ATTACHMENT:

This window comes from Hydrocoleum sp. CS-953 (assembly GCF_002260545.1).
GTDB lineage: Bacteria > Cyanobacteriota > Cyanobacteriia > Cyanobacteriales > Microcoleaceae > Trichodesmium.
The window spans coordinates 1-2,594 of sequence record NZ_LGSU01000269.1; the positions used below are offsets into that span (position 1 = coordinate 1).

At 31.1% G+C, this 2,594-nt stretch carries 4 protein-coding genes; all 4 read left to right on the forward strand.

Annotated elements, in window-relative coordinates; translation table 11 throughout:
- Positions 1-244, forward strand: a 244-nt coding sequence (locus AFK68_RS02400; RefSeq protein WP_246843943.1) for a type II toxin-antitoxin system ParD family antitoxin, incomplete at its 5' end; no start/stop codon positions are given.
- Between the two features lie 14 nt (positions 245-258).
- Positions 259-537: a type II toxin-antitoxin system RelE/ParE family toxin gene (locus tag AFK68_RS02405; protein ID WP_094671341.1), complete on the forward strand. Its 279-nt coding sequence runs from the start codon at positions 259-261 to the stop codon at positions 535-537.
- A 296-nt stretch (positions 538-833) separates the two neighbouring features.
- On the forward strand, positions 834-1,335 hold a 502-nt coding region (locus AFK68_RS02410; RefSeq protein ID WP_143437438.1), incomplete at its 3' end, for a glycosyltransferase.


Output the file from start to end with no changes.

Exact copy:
This window comes from Hydrocoleum sp. CS-953 (assembly GCF_002260545.1).
GTDB lineage: Bacteria > Cyanobacteriota > Cyanobacteriia > Cyanobacteriales > Microcoleaceae > Trichodesmium.
The window spans coordinates 1-2,594 of sequence record NZ_LGSU01000269.1; the positions used below are offsets into that span (position 1 = coordinate 1).

At 31.1% G+C, this 2,594-nt stretch carries 4 protein-coding genes; all 4 read left to right on the forward strand.

Annotated elements, in window-relative coordinates; translation table 11 throughout:
- Positions 1-244, forward strand: a 244-nt coding sequence (locus AFK68_RS02400; RefSeq protein WP_246843943.1) for a type II toxin-antitoxin system ParD family antitoxin, incomplete at its 5' end; no start/stop codon positions are given.
- Between the two features lie 14 nt (positions 245-258).
- Positions 259-537: a type II toxin-antitoxin system RelE/ParE family toxin gene (locus tag AFK68_RS02405; protein ID WP_094671341.1), complete on the forward strand. Its 279-nt coding sequence runs from the start codon at positions 259-261 to the stop codon at positions 535-537.
- A 296-nt stretch (positions 538-833) separates the two neighbouring features.
- On the forward strand, positions 834-1,335 hold a 502-nt coding region (locus AFK68_RS02410; RefSeq protein ID WP_143437438.1), incomplete at its 3' end, for a glycosyltransferase.